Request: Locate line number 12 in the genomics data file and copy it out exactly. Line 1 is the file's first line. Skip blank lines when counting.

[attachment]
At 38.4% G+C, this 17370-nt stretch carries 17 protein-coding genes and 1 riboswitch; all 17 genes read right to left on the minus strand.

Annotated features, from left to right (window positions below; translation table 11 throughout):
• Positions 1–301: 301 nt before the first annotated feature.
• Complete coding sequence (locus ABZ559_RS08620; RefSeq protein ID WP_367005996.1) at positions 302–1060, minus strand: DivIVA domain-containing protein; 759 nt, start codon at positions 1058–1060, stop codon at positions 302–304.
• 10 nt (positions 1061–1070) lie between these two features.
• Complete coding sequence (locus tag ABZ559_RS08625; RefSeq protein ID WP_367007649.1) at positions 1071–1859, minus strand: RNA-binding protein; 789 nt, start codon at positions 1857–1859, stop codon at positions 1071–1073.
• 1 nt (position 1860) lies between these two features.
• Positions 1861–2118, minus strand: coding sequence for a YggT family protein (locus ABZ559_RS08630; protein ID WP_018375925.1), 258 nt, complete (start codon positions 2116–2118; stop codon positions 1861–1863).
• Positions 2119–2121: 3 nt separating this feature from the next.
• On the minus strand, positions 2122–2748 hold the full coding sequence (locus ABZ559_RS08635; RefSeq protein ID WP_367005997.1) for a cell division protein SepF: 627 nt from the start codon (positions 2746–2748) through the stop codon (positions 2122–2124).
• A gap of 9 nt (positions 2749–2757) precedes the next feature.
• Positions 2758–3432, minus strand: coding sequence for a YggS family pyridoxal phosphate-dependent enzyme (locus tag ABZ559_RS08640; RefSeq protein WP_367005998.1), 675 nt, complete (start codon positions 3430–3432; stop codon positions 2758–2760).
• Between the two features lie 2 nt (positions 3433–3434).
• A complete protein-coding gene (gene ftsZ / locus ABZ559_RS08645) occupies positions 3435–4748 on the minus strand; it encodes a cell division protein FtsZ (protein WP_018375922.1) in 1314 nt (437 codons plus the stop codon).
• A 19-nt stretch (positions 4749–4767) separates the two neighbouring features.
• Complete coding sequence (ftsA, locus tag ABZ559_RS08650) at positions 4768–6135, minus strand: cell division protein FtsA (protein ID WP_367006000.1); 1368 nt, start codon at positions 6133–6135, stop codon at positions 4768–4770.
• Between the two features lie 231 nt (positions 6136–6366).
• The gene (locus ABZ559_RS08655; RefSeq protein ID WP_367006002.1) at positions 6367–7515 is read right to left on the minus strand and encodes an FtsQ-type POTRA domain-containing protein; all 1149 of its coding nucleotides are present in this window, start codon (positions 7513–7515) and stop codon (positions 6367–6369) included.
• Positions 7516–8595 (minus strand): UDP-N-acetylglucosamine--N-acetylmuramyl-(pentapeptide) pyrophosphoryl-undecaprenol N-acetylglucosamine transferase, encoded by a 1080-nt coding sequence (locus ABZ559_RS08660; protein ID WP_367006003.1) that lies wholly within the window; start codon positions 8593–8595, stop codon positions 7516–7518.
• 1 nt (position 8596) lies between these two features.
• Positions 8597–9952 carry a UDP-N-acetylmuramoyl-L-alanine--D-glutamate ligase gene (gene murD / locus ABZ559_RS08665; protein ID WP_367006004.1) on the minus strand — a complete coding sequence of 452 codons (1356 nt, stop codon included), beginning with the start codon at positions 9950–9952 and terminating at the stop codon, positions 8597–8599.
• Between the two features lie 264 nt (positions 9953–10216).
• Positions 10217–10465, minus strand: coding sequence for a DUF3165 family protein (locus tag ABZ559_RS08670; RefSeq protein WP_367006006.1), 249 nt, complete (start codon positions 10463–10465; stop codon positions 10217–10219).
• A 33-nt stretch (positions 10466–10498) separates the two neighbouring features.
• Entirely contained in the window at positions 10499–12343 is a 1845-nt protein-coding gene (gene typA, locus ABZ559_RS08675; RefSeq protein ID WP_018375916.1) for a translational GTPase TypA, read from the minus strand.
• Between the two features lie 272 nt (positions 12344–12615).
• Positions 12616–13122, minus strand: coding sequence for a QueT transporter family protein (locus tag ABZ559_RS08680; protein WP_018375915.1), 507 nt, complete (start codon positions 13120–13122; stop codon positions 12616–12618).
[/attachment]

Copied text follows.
• Positions 2758–3432, minus strand: coding sequence for a YggS family pyridoxal phosphate-dependent enzyme (locus tag ABZ559_RS08640; RefSeq protein WP_367005998.1), 675 nt, complete (start codon positions 3430–3432; stop codon positions 2758–2760).